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Can Barcelona actually afford to sign Lionel Messi this summer?

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Despite the Blaugrana doing all they can to get the seven-time Ballon d’Or winner back to Camp Nou, they still have financial obstacles to overcome

For months, Barcelona has been drawing up a viable financial plan to sign Lionel Messi. The club, which reportedly has to shed nearly €200 million (£176m/$220m) before they can make any financial moves this summer, has supposedly plugged away on a miracle solution to circumvent La Liga’s strict financial rules, and bring their club legend back home.

The finest financial minds the club could assemble got together and decided, rather shrewdly, that they would simply agree to cut costs over a three-year period — gradually reducing salaries or engaging in other moves to raise the funds they need immediately. In return, the club told La Liga, they wanted to be able to sign Messi immediately.

The league, after a few weeks of negotiations, rejected Barcelona’s master plan. But things have since changed. La Liga made a sensational U-Turn, accepting a plan in principle. It doesn’t mean, though, that all is clear. Barcelona still have to sell players, and find cash elsewhere.So, the Blaugrana are stuck once more. Last summer, club president Joan Laporta famously activated a series of economic levers to cut costs and free up financial flexibility. He auctioned off one set of TV rights, flogged another, sold nearly 50 percent of the club’s merchandising rights and encouraged a number of senior players to either defer or forgo large chunks of their salary.

It just about worked — at least, enough for the club to first stay afloat and then bring in a host of summer signings. But now, they have their eyes on another one, a potential arrival that will require far more effort than the flimsy plan formed by Barcelona’s brain trust.

And the conditions, pieced together, despite La Liga’s sudden good wishes, make a Messi return to his boyhood club seem unlikely. Even though there is a mutual interest, and a glimmer of hope, financial barriers once again blocking the Argentine from a Catalan swansong.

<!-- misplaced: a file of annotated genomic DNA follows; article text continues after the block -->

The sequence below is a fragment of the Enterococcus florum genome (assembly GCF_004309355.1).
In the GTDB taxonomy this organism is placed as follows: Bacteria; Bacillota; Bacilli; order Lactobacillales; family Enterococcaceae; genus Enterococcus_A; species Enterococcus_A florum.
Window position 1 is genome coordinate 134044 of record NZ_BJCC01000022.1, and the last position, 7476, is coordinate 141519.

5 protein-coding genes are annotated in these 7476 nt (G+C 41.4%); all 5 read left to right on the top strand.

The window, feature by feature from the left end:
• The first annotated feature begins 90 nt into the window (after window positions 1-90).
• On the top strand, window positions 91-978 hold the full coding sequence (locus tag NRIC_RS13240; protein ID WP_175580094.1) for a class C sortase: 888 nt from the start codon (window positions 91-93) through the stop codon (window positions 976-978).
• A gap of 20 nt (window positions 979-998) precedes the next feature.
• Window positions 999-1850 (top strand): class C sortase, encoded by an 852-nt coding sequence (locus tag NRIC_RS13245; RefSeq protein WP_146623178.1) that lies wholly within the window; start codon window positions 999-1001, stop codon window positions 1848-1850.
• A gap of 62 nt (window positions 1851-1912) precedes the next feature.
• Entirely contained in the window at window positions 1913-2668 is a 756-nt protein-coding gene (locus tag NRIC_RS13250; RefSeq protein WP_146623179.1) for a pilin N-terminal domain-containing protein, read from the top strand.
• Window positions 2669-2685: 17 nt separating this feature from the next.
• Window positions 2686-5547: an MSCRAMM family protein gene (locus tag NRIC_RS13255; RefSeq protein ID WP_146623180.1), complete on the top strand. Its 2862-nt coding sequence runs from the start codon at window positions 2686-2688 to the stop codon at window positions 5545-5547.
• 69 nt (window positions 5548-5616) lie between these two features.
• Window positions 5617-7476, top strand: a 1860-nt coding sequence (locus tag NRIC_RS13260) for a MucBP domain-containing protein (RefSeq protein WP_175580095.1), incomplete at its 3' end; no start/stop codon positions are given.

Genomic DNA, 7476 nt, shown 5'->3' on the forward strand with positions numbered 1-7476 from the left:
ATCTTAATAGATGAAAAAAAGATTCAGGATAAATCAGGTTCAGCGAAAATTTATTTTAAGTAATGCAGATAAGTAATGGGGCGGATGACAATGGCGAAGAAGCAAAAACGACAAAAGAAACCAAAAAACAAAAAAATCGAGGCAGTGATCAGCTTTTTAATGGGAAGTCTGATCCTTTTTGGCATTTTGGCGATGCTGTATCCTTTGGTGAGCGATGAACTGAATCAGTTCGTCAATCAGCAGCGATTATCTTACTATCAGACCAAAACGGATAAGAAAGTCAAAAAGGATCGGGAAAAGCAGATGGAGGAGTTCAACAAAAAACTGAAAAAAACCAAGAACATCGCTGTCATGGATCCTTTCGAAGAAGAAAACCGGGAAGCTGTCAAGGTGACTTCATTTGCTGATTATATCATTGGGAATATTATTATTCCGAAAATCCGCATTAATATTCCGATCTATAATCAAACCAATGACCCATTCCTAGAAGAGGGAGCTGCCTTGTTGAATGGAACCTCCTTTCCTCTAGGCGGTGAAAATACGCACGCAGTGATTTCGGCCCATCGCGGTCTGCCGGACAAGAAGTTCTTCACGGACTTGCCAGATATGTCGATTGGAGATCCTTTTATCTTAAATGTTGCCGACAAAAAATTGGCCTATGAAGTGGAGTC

Right now, it’s not looking good for Barcelona.

The Blaugrana did enough last summer to afford a number of big names, a host of newcomers that have helped Barca likely wrap up their first La Liga title in three years.

But Laporta’s famous levers were short-term solutions. Although Barca aren’t in any imminent danger as a club, their financial flexibility is more limited than ever, and league president Javier Tebas will not budge on his €200m demand.

The reason for the lofty figure is the Blaugrana’s bloated salary and transfer expenditures this year. La Liga outlines how much a club can spend each year, a de-facto salary cap that runs in relation to how much the club itself make.

In other words, if Barcelona make more cash through sporting success, matchday revenue, or player sales, they can spend more money. But if the two numbers are too far apart — if the club are vastly outspending what they raise — then the league can cap their financial activity.

Right now, under those regulations, there isn’t any immediate room for movement. Meanwhile, the league has repeatedly insisted that they will not make any exceptions for Messi.

Barcelona, then, will have to play by the rules.

This year, Barcelona are spending around €650m (£532m/$713m) on transfers and wages. La Liga rules stipulate the Blaugrana will need to trim that number down to roughly €450m (£399m/$493m) in order to spend this summer, according to The Athletic.